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How Drunk is Drunk?

This article looks at the challenges of drunkenness and licensed premises

How Drunk is Drunk?

The issue of drunkenness and licensed premises rarely strays far from the spotlight in the world of licensing.

It remains an offence under Section 141 of the Licensing Act to sell or attempt to sell alcohol to a person who is drunk, or to allow alcohol to be sold to such a person on relevant premises.

A similar offence existed in the previous licensing regime together with the further offence of permitting drunkenness in licensed premises, which no longer exists. Although that offence may have disappeared the relatively user friendly facility of review of a premises licence means that general levels of drunkenness can still cause problems for operators and lead to their licence coming under threat.

A couple of recent cases have brought the issue of drunkenness to the forefront once again.

A bar owner in France was accused of killing a customer by allowing him to consume 56 shots of spirits during a drinking contest.

The 57 year old customer died having tried to eclipse the previous record of 55 shots in one evening at the venue in question.

The customer was carried home by family and friends following the contest but later died of a heart attack and the evidence suggested that towards the end of the contest the bar owner had encouraged him by saying “only 12 to go”.

The bar owner was prosecuted for manslaughter but interestingly there is also a new law set to come into force in France which will make it illegal to encourage minors to “drink until they become drunk”.

There has also been recent publicity surrounding the revocation of a premises licence in Birmingham where a customer allegedly drank half a litre of whiskey in approximately 20 seconds.

The customer in this case allegedly reached over the bar and helped himself to a bottle of Jack Daniels, proceeding to consume the quantity alleged.

The suggestion is that the Designated Premises Supervisor subsequently went out to a restaurant with a friend leaving the customer in question within the premises. It was only when he returned thereafter that he discovered that the customer had died. At that point he seems to have alerted the emergency services.

Both of these recently publicised cases are extreme situations and it is difficult to imagine that any responsible operator would consider that the actions of those involved in the running of those premises were in any way acceptable.

What is much more difficult on a day-to-day basis is to determine what level of drunkenness is acceptable and what is not. On the one hand you have the fairly irrefutable logic that dictates that the consumption of alcohol provides a significant contributing factor to levels of crime and disorder and public nuisance, thus falling foul of two of the licensing objectives.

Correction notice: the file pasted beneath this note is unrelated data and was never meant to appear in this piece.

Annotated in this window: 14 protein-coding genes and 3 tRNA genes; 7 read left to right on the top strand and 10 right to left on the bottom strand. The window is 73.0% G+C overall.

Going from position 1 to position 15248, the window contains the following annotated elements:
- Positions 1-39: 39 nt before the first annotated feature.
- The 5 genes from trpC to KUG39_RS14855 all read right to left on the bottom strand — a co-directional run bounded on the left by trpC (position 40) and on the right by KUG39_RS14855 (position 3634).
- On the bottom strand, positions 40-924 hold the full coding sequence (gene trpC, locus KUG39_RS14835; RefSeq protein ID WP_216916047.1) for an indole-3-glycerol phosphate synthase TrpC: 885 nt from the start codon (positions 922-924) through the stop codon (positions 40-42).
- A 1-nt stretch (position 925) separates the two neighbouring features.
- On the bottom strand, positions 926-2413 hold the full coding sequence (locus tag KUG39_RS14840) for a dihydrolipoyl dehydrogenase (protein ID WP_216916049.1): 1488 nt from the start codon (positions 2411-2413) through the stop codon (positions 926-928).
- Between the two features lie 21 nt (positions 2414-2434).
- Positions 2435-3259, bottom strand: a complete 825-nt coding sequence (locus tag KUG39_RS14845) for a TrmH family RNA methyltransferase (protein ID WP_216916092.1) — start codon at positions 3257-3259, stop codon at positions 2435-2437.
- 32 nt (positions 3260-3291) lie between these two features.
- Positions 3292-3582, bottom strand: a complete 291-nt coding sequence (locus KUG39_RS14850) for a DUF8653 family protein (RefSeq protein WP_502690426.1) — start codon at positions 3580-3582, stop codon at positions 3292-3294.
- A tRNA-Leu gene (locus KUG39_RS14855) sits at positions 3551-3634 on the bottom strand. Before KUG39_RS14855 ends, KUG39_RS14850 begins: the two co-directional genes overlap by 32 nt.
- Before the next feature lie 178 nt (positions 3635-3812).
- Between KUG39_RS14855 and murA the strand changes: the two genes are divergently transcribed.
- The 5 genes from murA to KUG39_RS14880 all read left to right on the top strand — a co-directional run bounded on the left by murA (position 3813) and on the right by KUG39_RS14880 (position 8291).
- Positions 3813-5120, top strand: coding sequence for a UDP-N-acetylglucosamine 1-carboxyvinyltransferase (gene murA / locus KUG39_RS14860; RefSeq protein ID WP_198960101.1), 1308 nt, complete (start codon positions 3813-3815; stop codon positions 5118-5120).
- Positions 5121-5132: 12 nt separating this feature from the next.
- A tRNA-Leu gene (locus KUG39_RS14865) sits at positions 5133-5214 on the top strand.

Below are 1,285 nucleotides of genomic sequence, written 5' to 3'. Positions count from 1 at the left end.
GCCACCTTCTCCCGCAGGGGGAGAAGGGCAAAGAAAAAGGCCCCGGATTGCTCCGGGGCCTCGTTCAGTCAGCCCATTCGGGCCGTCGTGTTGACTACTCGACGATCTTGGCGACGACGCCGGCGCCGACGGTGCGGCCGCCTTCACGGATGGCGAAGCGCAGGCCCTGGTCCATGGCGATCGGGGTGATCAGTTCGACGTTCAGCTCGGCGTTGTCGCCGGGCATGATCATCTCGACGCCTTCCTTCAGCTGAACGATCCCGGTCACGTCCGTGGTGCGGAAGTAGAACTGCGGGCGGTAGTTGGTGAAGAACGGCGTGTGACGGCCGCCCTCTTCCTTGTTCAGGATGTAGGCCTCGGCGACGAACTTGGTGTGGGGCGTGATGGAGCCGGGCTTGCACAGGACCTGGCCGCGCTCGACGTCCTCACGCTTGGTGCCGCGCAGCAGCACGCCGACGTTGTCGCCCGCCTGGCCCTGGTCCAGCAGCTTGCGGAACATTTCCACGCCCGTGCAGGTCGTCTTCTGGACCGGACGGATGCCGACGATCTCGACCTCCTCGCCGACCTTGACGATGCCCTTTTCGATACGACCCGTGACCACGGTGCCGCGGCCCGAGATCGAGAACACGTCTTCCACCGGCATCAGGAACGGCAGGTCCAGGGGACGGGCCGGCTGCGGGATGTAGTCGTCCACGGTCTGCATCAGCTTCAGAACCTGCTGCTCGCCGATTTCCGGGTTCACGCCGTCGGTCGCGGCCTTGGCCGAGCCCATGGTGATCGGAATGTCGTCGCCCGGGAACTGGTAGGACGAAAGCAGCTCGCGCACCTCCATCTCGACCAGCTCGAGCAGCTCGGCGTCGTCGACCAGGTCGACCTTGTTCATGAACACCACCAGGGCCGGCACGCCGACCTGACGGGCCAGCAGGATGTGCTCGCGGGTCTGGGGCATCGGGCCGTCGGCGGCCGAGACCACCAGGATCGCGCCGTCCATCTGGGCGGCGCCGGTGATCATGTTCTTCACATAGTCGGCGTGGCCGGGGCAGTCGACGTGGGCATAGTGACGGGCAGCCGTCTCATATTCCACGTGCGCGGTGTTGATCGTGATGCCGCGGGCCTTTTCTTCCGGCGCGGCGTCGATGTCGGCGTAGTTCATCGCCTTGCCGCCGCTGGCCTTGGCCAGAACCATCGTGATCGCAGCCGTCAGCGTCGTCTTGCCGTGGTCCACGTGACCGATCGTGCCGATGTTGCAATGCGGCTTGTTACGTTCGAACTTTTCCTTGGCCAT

On the other hand, if we accept that people will drink to “excess” (wherever that particular line may be drawn) then it is surely better that that takes place in a properly regulated environment with staff in attendance who are properly trained to deal with the issues which arise and with the Police and other emergency services in attendance in the background to deal with the most serious consequences.

Caselaw over the years provides little real assistance in determining a useful definition of “drunkenness” with suggestions such as that one is drunk when one’s faculties are impaired beyond what they would usually be. That, to my mind means that just about every individual in every licensed premises around the country is “drunk”.

The reality is that there have been very few prosecutions for the offence under s141 with Ministry of Justice figures suggesting that there were 10 such prosecutions in 2013 and 18 in 2012.

Evidence of drunkenness does, however form part and parcel of review applications brought these days with the observations of Police Officers in attendance at licensed premises providing the most likely source. Such evidence will inevitably contain words such as “eyes glazed”, “slurred speech” and “unsteady on their feet”.

Nowhere is there to be found clear guidance to operators on how to accurately assess levels of drunkenness such that the licence is protected. Various police forces are starting to encourage the use of breathalysers but most of the industry and its trade bodies appear to be opposed to this. I have, however, recently come across a suggestion from a nightclub owner that the use of such breathalysers provides an excellent excuse to refuse entry to premises on a variety of grounds in a diffusing rather than aggravating manner.

This is an issue which is unlikely to go away but the subjective nature of an assessment of drunkenness makes this a very difficult area to police both from the point of view of the operator trying to protect their licence and the regulator endeavouring to promote the licensing objectives.

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